Erectile dysfunction (ED) is a condition that affects millions of men around the world and as many as 30 million men in America. Also known as impotence, this condition impairs a man’s ability to achieve a suitable erection for intercourse. In the majority of men with ED, the condition is a physical problem caused by insufficient blood supply to the penis. However, some cases of ED are caused by psychological disruptions such as depression and performance anxiety.
Did you know…
that erectile dysfunction is a very common condition among American men? Approximately 1 in 5 men confirmed having difficulty achieving an erection in a study by the Department of Urology at the University of Washington School of Medicine. Risks of developing erectile dysfunction increase significantly with age. An estimated 50 percent of men age 50 or older have some degree of ED – a number that increases to 70 percent at age 70.
Frequently Asked Questions
How can I find out if I am suffering from erectile dysfunction?
You may have ED if you are unable to achieve or keep an erection leading up to and during intercourse. Keep in mind that there are varying degrees of impotence, ranging from slightly reduced rigidity to complete inability to achieve an erection. See your urologist for symptoms that are affecting you or your partner’s quality of life.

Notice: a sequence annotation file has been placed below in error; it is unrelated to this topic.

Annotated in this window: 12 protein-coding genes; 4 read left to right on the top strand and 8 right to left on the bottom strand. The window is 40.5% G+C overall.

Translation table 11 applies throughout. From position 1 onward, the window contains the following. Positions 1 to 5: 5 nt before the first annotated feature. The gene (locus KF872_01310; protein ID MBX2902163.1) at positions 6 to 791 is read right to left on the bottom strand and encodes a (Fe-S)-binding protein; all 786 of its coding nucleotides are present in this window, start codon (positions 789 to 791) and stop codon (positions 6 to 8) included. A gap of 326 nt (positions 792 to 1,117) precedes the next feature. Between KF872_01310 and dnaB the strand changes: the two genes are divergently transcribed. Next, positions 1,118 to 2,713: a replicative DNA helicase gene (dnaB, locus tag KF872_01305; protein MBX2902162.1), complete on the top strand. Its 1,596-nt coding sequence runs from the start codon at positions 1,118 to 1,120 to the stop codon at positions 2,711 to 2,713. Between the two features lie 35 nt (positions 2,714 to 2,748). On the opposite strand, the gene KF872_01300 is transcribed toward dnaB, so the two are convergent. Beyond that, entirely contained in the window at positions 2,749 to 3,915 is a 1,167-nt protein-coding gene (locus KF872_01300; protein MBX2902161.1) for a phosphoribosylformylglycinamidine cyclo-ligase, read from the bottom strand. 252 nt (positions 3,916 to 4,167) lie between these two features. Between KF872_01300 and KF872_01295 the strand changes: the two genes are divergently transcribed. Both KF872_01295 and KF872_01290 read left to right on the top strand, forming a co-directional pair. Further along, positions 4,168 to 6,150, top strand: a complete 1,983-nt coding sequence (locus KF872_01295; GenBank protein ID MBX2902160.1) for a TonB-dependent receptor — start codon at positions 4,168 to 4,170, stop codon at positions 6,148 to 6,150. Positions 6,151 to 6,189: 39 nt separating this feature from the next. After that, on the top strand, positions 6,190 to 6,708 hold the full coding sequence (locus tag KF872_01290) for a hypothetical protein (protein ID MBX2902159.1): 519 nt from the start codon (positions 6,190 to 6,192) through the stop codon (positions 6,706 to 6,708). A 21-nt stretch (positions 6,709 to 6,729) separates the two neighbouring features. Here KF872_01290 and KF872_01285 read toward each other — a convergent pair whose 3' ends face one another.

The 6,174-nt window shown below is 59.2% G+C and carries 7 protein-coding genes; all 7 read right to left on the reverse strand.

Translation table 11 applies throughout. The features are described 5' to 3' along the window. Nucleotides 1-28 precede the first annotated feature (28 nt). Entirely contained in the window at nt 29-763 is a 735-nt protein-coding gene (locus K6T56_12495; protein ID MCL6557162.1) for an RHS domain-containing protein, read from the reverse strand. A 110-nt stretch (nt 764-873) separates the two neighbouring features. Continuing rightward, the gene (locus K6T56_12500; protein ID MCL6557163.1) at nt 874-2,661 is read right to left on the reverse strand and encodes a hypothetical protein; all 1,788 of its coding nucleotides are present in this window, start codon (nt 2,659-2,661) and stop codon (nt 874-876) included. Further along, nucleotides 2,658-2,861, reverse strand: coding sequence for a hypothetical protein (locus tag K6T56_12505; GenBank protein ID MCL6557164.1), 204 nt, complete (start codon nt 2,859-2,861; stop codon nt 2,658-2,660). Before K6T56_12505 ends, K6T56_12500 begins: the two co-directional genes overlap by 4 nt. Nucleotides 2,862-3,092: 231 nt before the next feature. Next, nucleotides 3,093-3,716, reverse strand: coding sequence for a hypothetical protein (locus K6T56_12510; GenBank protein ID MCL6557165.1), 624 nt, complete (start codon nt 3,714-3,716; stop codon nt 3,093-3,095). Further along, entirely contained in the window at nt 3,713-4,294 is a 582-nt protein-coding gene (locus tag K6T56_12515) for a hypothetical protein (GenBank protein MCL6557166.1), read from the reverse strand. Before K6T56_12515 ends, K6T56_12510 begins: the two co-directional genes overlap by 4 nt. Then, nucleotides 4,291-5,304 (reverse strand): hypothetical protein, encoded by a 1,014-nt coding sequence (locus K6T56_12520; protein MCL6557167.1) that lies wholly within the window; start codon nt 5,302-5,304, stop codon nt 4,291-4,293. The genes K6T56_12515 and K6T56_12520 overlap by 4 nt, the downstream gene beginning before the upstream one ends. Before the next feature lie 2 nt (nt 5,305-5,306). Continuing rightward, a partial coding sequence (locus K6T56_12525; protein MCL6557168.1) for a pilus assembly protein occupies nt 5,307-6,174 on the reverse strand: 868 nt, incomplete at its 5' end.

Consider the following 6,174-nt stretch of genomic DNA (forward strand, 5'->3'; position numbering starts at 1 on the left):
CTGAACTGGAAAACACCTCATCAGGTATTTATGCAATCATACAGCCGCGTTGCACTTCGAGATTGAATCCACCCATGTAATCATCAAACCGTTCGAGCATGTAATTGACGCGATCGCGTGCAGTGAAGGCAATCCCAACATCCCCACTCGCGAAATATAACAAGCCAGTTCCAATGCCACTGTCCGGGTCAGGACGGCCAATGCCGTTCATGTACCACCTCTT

What types of erectile dysfunction treatments are available?
There are several safe and effective treatment options available to help men manage ED. Urologists often prescribe medications, such as Viagra, to help men achieve an erection in response to sexual stimulation. Additional treatment options include hormone therapy to boost testosterone levels and penile implants to help manually erect the penis for intercourse.
My erectile dysfunction is mild and sporadic. Do I need to see a urologist?
It is important to consult with a urologist regardless of the severity of your ED symptoms. Although erectile dysfunction is often a benign condition, it can also be an indication of a more serious underlying urology problem. Telling your doctor about your symptoms could help you discover a more serious underlying health condition, such as diabetes or progressive coronary disease.